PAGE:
Do I need an archery license to hunt rabbits with bow and arrow?

An archery license is required only for big and trophy game during the special archery season. You don’t need a archery license to hunt small game, birds or predators. To hunt rabbits all you need is a small game license and conservation stamp.

Why is the limit so high for cottontail rabbits and why is the season so long?

The cottontail season runs Sept. 1 through March 31. Over the years there has been little indication that hunting seasons or bag limits have anything to do with the dramatic population fluctuations that frequently occur with cottontail rabbits. Leading causes of death include harsh winters, heavy spring storms and disease. With that being the case, whatever harvest that takes place during the hunting season has a negligible effect on the viability of the population. Cottontails are extremely prolific and may have two or three litters during spring and summer averaging about four bunnies per litter. It may take several years following severe population declines for the population to rebuild. In high population years the 10-rabbit limit is often easily obtained. In down years, hunters do well to bag two or three rabbits and there are fewer hunters. The limit and season length is of little consequence.

Do I need a license to hunt coyotes and jackrabbits?

Coyotes and jackrabbits are legally classified as predators along with raccoons, red fox, porcupines and skunks. Under Wyoming law, these animals may be taken year-round and no license is required. However, hunters must still abide by other laws pertaining to the taking of wildlife, i.e. prohibition of shooting from roads, fulfilling hunter safety requirements, hunting using artificial light etc. Further explanation of the dos and don’ts regarding these and other laws is contained in any Wyoming hunting regulation pamphlet.

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Do I need a license to shoot gophers?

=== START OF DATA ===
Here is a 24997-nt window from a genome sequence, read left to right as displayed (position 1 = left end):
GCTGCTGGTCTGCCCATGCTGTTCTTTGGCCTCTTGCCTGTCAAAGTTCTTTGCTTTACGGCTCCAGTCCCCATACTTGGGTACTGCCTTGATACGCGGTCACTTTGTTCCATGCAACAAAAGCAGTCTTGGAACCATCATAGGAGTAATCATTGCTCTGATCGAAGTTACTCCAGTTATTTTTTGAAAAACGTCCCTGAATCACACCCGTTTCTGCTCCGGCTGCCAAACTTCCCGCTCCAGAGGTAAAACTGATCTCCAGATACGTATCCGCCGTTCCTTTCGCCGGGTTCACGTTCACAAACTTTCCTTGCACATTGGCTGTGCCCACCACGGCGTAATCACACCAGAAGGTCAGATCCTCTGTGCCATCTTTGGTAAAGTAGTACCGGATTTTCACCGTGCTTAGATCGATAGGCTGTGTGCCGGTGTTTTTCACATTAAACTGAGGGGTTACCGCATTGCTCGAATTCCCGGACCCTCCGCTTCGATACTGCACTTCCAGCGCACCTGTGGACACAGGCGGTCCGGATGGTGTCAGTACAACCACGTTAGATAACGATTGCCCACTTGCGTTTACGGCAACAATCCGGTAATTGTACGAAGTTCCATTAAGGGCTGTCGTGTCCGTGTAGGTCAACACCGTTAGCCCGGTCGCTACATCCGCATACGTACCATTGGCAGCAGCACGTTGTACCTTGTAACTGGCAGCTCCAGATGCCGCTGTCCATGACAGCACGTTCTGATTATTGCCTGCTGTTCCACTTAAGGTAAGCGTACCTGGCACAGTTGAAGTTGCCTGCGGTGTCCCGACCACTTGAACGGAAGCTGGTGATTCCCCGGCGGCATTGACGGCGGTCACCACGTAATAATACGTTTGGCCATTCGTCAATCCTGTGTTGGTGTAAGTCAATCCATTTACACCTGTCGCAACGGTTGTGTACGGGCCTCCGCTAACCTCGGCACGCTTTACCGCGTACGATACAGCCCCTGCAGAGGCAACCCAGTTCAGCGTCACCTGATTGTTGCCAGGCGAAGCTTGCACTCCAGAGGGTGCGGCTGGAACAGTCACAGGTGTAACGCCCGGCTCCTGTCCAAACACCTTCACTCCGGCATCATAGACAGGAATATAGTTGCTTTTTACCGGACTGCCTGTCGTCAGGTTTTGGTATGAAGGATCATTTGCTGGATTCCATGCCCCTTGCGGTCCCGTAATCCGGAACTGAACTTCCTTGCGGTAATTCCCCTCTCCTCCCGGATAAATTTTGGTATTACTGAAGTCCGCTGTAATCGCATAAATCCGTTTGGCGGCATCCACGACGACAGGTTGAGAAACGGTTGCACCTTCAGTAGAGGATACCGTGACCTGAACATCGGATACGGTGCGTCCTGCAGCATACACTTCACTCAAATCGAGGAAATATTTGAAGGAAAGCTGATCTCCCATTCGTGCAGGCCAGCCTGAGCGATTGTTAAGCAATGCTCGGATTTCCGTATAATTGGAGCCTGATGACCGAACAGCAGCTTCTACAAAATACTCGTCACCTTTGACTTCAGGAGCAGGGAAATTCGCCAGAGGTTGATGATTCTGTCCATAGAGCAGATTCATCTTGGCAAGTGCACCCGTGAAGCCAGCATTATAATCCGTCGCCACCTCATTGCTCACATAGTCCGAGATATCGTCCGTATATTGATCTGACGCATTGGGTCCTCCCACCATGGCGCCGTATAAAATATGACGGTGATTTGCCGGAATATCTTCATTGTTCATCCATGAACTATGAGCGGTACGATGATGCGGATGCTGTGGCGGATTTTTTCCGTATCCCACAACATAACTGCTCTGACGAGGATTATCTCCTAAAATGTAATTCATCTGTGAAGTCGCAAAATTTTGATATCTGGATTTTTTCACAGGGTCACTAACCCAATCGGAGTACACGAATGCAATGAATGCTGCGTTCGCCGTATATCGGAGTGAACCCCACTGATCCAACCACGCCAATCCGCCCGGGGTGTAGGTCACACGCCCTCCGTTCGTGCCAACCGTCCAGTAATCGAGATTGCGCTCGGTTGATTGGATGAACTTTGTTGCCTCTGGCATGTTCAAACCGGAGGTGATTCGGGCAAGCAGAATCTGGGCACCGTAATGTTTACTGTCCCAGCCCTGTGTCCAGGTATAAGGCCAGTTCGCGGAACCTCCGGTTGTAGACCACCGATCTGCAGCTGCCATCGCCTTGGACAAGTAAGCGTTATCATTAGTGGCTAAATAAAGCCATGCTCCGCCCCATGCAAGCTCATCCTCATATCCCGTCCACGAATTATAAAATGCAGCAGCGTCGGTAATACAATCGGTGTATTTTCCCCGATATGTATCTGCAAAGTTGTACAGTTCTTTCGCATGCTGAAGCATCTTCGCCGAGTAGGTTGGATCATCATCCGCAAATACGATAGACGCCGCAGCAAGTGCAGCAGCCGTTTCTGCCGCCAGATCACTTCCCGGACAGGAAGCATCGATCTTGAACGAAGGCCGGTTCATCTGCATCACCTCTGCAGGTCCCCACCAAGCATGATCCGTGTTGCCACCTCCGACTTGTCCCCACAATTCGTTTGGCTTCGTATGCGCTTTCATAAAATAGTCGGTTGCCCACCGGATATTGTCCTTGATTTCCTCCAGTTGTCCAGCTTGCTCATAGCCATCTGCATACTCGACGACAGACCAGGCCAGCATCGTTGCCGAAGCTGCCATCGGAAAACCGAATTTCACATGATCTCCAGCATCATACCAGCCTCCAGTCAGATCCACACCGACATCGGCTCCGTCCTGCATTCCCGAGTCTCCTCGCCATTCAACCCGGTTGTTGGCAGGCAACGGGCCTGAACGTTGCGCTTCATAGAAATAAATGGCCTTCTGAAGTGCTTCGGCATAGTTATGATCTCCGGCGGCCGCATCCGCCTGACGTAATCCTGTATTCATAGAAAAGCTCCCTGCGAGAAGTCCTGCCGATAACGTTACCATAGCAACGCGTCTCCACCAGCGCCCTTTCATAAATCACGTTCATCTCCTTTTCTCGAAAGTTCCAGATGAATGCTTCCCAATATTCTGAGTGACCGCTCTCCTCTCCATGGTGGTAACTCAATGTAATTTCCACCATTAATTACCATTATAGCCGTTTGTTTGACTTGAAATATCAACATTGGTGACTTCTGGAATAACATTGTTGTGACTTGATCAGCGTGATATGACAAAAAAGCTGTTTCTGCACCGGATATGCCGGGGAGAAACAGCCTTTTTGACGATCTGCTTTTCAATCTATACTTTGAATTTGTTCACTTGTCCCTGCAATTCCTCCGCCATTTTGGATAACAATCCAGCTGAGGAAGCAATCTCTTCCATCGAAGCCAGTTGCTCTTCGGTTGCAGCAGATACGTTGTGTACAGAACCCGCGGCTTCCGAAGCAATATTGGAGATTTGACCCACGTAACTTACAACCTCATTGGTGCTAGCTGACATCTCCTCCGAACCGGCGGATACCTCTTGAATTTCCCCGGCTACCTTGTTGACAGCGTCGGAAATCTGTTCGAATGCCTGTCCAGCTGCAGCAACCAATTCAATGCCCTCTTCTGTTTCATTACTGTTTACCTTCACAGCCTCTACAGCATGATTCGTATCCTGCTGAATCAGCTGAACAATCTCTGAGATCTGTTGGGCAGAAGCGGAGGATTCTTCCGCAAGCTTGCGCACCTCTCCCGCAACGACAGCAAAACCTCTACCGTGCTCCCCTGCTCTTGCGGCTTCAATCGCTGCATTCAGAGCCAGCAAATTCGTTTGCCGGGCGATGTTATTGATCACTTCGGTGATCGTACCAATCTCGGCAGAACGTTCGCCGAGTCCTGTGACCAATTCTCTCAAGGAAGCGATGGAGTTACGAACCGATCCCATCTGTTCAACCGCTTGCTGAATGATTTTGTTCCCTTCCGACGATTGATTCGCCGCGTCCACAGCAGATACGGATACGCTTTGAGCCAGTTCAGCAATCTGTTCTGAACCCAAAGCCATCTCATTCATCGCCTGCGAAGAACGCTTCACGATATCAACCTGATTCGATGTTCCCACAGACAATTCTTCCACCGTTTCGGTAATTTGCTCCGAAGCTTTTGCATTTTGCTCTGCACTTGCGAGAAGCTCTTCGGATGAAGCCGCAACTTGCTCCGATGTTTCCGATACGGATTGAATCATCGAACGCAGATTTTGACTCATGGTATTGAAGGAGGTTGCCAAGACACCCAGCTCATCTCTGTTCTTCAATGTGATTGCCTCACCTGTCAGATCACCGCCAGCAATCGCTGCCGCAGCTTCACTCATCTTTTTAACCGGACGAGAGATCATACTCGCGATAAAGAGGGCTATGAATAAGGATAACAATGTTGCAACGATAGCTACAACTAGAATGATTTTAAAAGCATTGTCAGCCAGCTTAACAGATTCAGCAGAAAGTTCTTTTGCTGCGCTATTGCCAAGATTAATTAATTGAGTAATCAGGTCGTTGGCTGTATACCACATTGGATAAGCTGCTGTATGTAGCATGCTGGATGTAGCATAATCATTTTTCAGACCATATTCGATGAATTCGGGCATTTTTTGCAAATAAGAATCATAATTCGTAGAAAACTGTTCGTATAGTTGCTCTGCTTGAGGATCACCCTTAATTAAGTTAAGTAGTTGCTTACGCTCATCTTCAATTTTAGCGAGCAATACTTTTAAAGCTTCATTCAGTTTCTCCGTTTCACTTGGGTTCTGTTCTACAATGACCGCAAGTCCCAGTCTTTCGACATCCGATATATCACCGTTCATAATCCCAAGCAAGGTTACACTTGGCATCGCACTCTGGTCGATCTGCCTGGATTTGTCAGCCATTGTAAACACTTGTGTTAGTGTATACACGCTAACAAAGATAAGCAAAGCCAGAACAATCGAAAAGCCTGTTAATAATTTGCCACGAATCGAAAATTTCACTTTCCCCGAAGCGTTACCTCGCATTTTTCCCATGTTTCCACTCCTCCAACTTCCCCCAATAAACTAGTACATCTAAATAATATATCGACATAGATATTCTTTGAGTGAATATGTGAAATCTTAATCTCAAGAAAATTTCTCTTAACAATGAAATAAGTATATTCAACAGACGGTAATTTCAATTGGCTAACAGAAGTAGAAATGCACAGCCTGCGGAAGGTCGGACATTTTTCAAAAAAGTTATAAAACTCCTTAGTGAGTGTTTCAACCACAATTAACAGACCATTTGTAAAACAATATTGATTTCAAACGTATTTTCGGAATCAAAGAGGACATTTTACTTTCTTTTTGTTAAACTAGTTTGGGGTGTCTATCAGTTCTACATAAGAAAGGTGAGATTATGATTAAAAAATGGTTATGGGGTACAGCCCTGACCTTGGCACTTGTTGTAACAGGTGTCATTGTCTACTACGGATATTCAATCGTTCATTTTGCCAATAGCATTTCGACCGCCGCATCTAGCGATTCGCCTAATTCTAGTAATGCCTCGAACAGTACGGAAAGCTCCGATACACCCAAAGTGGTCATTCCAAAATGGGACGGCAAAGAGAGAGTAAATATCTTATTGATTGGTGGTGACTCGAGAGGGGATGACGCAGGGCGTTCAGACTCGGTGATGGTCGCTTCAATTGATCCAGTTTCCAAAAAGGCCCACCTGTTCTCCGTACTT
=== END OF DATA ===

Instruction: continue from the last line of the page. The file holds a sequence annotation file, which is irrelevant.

When people talk about shooting gophers, they are almost always referring to ground squirrels. In this context, the word “gopher” is a catch-all name for several varieties of ground squirrels found in Wyoming. The Richardson’s or Wyoming ground squirrel, sometimes called a “picket pin,” is the most common ground squirrel and is frequently called a gopher. Wyoming also has several species of gophers but these animals are seldom seen above ground. Ground squirrels and gophers are classified as nongame animals and are among the nongame species which can be legally taken in Wyoming. There is no closed season and no license is required.

Do I need a license to hunt badgers?

Badgers are classified as furbearers in Wyoming and a trapping license is required. Keep in mind that trapping laws require that traps be checked every 72 hours and all traps must have name tags. The season on badgers is open year-round. Trappers and hunters should check the regulations for seasons on other furbearers.

DO I need a hunter education to hunt jackrabbits and prairie dogs?

Yes, if you hunt the animals with a firearm. Wyoming law says anyone born after 1965 hunting any wild animal with a firearm — whether nongame, game or predators — must have passed hunter education. The exception is hunting with archery equipment or persons hunting on land owned by their family.

Is it legal to hunt rabbits with a pellet gun?

There are no laws restricting the type of weapon that may be used to hunt cottontail rabbits or snowshoe hares. Cottontails are commonly taken by a variety of weapons ranging from archery equipment to .22 handguns. From a practical standpoint, the limited range of a pellet gun dictates that only close shots should be taken and hunters are advised to try for head shots to insure a clean kill.